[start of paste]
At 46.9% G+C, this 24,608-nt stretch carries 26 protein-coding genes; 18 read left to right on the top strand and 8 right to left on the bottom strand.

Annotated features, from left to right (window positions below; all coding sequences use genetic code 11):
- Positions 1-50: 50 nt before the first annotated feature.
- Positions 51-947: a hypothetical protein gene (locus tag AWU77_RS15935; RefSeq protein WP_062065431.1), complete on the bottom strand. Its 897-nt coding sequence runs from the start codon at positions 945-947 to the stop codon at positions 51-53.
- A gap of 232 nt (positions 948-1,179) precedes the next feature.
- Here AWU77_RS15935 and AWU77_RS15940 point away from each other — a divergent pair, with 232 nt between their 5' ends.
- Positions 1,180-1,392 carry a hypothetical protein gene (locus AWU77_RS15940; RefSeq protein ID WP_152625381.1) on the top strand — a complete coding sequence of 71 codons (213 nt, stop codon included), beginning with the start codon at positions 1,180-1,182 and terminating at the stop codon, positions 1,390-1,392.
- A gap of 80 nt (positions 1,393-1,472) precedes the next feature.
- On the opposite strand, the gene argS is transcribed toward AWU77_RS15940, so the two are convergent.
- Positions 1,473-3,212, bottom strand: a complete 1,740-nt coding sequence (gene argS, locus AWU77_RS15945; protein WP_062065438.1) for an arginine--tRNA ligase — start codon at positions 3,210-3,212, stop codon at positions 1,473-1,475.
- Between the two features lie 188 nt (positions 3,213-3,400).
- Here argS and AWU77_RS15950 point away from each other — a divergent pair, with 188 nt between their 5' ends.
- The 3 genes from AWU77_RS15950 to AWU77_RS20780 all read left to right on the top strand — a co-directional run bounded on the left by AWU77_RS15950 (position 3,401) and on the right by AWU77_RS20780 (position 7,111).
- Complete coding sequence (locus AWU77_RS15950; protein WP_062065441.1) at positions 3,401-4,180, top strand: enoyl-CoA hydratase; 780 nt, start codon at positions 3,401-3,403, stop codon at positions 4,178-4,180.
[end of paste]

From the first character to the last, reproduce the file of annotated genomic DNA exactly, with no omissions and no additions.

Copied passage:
At 46.9% G+C, this 24,608-nt stretch carries 26 protein-coding genes; 18 read left to right on the top strand and 8 right to left on the bottom strand.

Annotated features, from left to right (window positions below; all coding sequences use genetic code 11):
- Positions 1-50: 50 nt before the first annotated feature.
- Positions 51-947: a hypothetical protein gene (locus tag AWU77_RS15935; RefSeq protein WP_062065431.1), complete on the bottom strand. Its 897-nt coding sequence runs from the start codon at positions 945-947 to the stop codon at positions 51-53.
- A gap of 232 nt (positions 948-1,179) precedes the next feature.
- Here AWU77_RS15935 and AWU77_RS15940 point away from each other — a divergent pair, with 232 nt between their 5' ends.
- Positions 1,180-1,392 carry a hypothetical protein gene (locus AWU77_RS15940; RefSeq protein ID WP_152625381.1) on the top strand — a complete coding sequence of 71 codons (213 nt, stop codon included), beginning with the start codon at positions 1,180-1,182 and terminating at the stop codon, positions 1,390-1,392.
- A gap of 80 nt (positions 1,393-1,472) precedes the next feature.
- On the opposite strand, the gene argS is transcribed toward AWU77_RS15940, so the two are convergent.
- Positions 1,473-3,212, bottom strand: a complete 1,740-nt coding sequence (gene argS, locus AWU77_RS15945; protein WP_062065438.1) for an arginine--tRNA ligase — start codon at positions 3,210-3,212, stop codon at positions 1,473-1,475.
- Between the two features lie 188 nt (positions 3,213-3,400).
- Here argS and AWU77_RS15950 point away from each other — a divergent pair, with 188 nt between their 5' ends.
- The 3 genes from AWU77_RS15950 to AWU77_RS20780 all read left to right on the top strand — a co-directional run bounded on the left by AWU77_RS15950 (position 3,401) and on the right by AWU77_RS20780 (position 7,111).
- Complete coding sequence (locus AWU77_RS15950; protein WP_062065441.1) at positions 3,401-4,180, top strand: enoyl-CoA hydratase; 780 nt, start codon at positions 3,401-3,403, stop codon at positions 4,178-4,180.